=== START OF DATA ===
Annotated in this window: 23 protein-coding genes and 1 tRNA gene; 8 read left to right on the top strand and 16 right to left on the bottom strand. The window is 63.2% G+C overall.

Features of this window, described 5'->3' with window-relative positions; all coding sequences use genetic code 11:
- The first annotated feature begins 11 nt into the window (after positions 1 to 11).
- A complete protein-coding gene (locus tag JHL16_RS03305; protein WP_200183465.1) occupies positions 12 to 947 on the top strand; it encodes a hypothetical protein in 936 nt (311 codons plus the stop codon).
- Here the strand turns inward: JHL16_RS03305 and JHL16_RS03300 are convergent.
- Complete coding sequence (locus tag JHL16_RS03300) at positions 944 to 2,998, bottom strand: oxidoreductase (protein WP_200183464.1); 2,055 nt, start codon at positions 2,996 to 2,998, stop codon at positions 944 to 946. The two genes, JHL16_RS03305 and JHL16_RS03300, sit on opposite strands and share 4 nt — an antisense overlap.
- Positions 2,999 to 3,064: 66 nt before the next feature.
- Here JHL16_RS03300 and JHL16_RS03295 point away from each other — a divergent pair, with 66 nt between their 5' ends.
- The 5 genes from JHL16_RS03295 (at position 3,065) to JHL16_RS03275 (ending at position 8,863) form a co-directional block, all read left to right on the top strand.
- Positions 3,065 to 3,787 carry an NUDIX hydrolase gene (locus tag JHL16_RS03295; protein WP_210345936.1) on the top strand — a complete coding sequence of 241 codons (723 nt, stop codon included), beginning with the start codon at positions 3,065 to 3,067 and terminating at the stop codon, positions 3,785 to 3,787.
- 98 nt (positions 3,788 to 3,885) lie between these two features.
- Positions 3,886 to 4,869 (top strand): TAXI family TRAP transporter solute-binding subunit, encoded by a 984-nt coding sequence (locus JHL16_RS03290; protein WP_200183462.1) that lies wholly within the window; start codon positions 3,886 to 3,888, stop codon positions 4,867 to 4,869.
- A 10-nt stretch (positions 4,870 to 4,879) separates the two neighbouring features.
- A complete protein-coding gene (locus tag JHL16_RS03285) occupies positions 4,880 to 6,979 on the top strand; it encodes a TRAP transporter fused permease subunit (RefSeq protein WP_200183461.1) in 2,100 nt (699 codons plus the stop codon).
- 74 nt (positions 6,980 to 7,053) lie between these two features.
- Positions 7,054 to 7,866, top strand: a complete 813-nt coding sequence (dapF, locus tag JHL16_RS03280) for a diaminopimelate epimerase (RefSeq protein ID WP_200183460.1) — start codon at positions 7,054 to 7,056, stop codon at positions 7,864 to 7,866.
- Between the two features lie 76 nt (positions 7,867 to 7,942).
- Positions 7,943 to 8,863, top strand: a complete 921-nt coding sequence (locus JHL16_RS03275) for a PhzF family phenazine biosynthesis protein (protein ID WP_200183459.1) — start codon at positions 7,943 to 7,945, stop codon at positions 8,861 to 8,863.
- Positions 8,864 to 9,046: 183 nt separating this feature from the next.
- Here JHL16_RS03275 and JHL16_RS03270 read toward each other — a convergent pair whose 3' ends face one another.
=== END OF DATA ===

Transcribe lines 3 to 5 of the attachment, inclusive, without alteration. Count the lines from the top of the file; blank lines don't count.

- The first annotated feature begins 11 nt into the window (after positions 1 to 11).
- A complete protein-coding gene (locus tag JHL16_RS03305; protein WP_200183465.1) occupies positions 12 to 947 on the top strand; it encodes a hypothetical protein in 936 nt (311 codons plus the stop codon).
- Here the strand turns inward: JHL16_RS03305 and JHL16_RS03300 are convergent.